12. Spotlights Highlight Research Software in Helmholtz
As part of the Helmholtz Forum Research Software, in which the Open Science Working Group and HIFIS collaborate to promote the sustainable use of research software, a selection of best practice software products in Helmholtz has been compiled. The list of about 100 solutions from all research areas highlights the important role of research software in the scientific knowledge process. Based on this survey, HIFIS is now creating spotlights of particularly relevant software solutions in Helmholtz. The Spotlights can be found online.
Developers can propose Spotlights via merge request through hifis.net's GitLab repository. A readme file (incl. a template) provides guidance. Once the software has been submitted, the HIFIS team reviews the information and manages the release process. Currently, a Helmholtz Software Directory is being implemented in HIFIS, with which the software solutions are recorded and organized. A prototype is already being tested. For questions about Spotlights, the HIFIS team can be reached at firstname.lastname@example.org. The Helmholtz Open Science Office has accompanied the process and supported the communication to the Centers.
13. Retrospective: 64th Helmholtz Open Science Online Seminar on OpenAlex
The 64th Helmholtz Open Science Online Seminar took place on Tuesday, April 19, 2022. A Factsheet with the key take-aways is available. In the online seminar, Dr. Heather Piwowar, co-founder of OurResearch, introduced the new open source index OpenAlex. The metadatabase offers a free alternative to subscription-based platforms such as Scopus, Dimensions, or Web of Science and contains over 200 million records on scholarly documents, publication venues, authorship, institutions, and concepts. It draws its content from the decommissioned Microsoft Academic Graph (MAG) records as well as a variety of other sources, including ORCID and Crossref. OpenAlex is developed and maintained by the nonprofit service company OurResearch, based in Vancouver, Canada. More information here.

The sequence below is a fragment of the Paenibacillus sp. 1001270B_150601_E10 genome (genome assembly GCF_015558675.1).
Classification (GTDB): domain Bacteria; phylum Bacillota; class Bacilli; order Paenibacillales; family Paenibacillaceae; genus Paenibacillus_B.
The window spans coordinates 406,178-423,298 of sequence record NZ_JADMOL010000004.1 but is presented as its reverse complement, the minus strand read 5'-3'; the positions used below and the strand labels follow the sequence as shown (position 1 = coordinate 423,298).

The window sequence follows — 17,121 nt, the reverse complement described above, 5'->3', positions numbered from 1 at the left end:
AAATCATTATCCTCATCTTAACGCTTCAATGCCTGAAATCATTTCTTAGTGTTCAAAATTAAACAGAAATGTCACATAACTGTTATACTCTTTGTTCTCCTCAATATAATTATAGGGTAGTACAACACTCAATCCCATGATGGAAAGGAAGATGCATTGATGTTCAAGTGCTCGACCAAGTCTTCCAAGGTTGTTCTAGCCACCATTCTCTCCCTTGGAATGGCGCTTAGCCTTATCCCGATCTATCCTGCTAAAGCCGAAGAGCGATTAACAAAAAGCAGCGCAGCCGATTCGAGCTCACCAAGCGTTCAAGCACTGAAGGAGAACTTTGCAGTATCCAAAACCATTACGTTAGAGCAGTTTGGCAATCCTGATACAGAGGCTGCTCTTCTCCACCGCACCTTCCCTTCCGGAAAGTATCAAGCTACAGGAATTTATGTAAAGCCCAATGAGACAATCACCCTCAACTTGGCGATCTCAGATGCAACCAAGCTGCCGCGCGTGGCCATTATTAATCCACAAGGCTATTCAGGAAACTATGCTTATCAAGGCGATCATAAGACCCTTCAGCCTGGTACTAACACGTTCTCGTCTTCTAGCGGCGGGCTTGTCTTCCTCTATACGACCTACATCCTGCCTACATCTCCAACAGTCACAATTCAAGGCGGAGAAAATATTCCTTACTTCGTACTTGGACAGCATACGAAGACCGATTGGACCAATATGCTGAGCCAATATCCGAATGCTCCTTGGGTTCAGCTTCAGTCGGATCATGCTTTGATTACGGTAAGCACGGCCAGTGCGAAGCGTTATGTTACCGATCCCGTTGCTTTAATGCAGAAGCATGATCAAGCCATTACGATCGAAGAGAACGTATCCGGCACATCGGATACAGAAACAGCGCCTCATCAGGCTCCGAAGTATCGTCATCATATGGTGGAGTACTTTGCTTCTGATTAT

14. Retrospective: Helmholtz Open Science Forum: Open Science and Transfer
On May 12, 2022, the Helmholtz Open Science Office hosted the Helmholtz Open Science Forum “Open Science and Transfer”. The virtual event was dedicated to different aspects and questions around the interaction of open science, technology transfer, and knowledge transfer in Helmholtz. Together with the speakers and around 140 participants, the event addressed the possibilities for cooperation, the need for action, and future perspectives. A central summary of the presentations and discussions was that there is a consensus within Helmholtz that open science and transfer complement each other well in many respects. A report (German only) documents the event.
15. Retrospective: Workshop on Reproducibility
On June 9 June, 2022, the Helmholtz Open Science Office together with the Helmholtz Information & Data Science Academy (HIDA) hosted the workshop “Enabling reproducibility in data science - learn why it matters and how you can do it”. The slides and accompanying materials are available via the following DOIs and via the event page:
16. On Our Own Behalf: New Design for Website and Newsletter
Not only the current newsletter shines in the new design, but also the website of the Helmholtz Open Science Office. With the relaunch of os.helmholtz.de the content on our core topics of Open Science at Helmholtz, Open Access, Open Research Data and Open Research Software has now been structured more clearly and is easier to access. Via “News” you will continue to find important news on open science developments and be able to access the “Helmholtz Open Science Professionals” mailing list for members of the Helmholtz Association. In addition, you can subscribe to our Helmholtz Open Science Newsletter even more easily. Information on upcoming and past events, online seminars as well as fora of the Helmholtz Open Science Office can now be found quickly via the “Events” tab. Visit the “About Us” page to get to know the Helmholtz Open Science Office team.
Do you have any comments about our new website and/or the newsletter? If so, we are happy to hear from you via email@example.com.
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Schoening, T., Durden, J. M., Faber, C., Felden, J., Heger, K., Hoving, H.-J. T., Kiko, R., Köser, K., Krämmer, C., Kwasnitschka, T., Möller, K. O., Nakath, D., Naß, A., Nattkemper, T. W., Purser, A., & Zurowietz, M. (2022). Making marine image data FAIR. Scientific Data, 9(1), 414. https://doi.org/10.1038/s41597-022-01491-3
Strasser, C., Hertweck, K., Greenberg, J., Taraborelli, D., & Vu, E. (2022). 10 Simple Rules for Funding Scientific Open Source Software. https://doi.org/10.5281/zenodo.6611500